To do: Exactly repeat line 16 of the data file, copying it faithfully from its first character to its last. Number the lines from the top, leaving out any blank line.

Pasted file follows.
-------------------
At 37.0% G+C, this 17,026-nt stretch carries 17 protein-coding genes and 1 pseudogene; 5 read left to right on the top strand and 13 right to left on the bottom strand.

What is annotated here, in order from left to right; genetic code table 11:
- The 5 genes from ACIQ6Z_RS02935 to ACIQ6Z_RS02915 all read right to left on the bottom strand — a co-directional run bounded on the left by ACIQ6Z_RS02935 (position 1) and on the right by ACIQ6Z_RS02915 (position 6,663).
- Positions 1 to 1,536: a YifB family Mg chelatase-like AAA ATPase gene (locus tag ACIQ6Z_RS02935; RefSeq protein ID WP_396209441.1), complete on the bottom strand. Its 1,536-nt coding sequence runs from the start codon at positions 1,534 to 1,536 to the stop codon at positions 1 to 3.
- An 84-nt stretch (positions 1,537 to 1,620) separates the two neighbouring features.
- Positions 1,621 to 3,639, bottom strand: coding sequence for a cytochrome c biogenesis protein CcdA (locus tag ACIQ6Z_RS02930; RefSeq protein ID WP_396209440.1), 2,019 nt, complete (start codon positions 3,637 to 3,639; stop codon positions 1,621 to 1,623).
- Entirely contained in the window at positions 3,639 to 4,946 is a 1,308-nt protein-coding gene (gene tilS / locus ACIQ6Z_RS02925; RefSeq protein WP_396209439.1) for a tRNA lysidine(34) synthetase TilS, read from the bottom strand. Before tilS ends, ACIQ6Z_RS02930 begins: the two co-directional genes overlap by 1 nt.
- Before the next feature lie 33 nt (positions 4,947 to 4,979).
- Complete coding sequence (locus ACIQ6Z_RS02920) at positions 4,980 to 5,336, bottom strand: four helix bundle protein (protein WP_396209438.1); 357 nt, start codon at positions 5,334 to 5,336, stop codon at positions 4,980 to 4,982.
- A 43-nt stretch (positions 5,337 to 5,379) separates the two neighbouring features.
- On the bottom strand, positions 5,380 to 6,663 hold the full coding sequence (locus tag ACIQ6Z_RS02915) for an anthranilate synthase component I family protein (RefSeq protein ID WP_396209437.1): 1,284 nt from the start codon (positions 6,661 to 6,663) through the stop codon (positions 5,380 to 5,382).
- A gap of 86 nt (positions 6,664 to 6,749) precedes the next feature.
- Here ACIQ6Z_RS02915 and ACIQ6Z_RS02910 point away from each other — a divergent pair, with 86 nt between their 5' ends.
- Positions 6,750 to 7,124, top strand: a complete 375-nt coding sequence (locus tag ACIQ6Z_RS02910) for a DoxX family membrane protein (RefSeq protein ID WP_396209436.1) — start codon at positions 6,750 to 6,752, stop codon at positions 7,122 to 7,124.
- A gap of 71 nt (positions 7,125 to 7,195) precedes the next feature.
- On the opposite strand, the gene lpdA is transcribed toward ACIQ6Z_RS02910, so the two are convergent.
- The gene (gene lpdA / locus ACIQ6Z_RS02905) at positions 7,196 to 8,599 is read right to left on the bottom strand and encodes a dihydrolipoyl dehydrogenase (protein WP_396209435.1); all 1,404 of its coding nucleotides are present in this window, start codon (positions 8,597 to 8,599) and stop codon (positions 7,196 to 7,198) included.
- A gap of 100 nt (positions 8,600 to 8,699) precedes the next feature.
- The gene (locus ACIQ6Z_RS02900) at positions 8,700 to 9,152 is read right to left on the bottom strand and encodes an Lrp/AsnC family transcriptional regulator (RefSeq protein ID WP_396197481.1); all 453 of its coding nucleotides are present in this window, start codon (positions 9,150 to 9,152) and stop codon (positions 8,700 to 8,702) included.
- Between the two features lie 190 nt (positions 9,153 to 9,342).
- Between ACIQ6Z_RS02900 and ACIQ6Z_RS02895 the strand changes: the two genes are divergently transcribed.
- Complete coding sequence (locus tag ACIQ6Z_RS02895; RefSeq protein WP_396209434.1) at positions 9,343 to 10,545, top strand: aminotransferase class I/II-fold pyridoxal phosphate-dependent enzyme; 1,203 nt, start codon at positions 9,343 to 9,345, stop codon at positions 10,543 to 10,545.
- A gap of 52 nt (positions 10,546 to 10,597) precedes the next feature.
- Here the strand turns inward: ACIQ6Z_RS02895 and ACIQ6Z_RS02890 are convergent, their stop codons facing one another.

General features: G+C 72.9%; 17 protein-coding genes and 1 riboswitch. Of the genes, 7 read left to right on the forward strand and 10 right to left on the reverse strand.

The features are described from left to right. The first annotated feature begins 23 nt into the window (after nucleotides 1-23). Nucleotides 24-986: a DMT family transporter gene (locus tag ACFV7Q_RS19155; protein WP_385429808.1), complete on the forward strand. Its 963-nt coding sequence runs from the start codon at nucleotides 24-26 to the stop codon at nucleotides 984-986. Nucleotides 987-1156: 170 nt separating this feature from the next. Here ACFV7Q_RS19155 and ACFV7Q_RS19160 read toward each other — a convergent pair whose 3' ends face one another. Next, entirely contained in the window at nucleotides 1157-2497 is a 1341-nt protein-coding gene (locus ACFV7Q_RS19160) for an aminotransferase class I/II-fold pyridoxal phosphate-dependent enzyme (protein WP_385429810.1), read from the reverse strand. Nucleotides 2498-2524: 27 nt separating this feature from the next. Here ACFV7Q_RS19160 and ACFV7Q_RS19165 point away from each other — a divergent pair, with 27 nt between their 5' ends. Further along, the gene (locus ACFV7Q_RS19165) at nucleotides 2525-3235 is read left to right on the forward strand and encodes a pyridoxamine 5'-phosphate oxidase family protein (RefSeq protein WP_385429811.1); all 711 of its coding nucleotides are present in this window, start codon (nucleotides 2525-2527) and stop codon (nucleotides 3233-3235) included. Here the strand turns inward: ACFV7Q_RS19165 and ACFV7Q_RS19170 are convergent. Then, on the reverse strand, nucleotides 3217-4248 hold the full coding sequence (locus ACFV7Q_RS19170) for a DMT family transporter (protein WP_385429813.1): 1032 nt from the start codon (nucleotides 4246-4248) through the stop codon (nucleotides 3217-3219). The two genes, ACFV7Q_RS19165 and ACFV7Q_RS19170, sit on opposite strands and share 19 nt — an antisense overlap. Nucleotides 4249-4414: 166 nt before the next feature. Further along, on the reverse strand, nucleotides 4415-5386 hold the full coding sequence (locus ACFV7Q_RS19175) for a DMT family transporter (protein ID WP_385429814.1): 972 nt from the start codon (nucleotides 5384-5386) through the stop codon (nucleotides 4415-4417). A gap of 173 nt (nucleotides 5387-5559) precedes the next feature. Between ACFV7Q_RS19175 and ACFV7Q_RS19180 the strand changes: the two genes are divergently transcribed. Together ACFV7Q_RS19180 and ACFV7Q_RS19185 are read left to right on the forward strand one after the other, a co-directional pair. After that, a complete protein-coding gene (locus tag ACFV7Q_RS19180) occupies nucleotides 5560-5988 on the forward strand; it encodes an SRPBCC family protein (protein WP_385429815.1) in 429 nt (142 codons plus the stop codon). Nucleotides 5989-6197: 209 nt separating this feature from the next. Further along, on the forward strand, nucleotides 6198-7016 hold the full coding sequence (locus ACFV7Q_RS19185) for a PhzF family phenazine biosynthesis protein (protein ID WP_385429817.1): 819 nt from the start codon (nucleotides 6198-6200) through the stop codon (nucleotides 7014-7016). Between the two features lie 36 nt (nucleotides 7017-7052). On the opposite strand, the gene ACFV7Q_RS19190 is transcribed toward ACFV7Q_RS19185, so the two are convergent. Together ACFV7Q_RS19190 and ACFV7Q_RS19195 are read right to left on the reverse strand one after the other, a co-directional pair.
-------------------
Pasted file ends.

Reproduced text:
- On the opposite strand, the gene lpdA is transcribed toward ACIQ6Z_RS02910, so the two are convergent.